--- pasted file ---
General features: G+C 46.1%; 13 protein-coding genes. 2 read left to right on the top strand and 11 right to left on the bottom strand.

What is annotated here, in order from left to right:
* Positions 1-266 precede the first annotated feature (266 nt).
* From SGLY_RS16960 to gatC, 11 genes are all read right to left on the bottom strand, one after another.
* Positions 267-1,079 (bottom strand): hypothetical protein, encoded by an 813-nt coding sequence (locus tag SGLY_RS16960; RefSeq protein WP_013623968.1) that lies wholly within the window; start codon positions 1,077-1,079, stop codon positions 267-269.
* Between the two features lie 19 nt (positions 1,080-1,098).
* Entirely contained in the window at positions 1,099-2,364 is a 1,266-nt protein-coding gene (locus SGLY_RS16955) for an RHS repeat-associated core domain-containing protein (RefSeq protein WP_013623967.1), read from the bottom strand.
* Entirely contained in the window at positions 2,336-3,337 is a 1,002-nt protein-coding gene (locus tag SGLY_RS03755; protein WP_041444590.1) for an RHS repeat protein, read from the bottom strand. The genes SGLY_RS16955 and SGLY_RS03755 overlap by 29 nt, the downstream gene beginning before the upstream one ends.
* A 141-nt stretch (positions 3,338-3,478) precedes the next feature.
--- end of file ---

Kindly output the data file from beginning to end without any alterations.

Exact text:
General features: G+C 46.1%; 13 protein-coding genes. 2 read left to right on the top strand and 11 right to left on the bottom strand.

What is annotated here, in order from left to right:
* Positions 1-266 precede the first annotated feature (266 nt).
* From SGLY_RS16960 to gatC, 11 genes are all read right to left on the bottom strand, one after another.
* Positions 267-1,079 (bottom strand): hypothetical protein, encoded by an 813-nt coding sequence (locus tag SGLY_RS16960; RefSeq protein WP_013623968.1) that lies wholly within the window; start codon positions 1,077-1,079, stop codon positions 267-269.
* Between the two features lie 19 nt (positions 1,080-1,098).
* Entirely contained in the window at positions 1,099-2,364 is a 1,266-nt protein-coding gene (locus SGLY_RS16955) for an RHS repeat-associated core domain-containing protein (RefSeq protein WP_013623967.1), read from the bottom strand.
* Entirely contained in the window at positions 2,336-3,337 is a 1,002-nt protein-coding gene (locus tag SGLY_RS03755; protein WP_041444590.1) for an RHS repeat protein, read from the bottom strand. The genes SGLY_RS16955 and SGLY_RS03755 overlap by 29 nt, the downstream gene beginning before the upstream one ends.
* A 141-nt stretch (positions 3,338-3,478) precedes the next feature.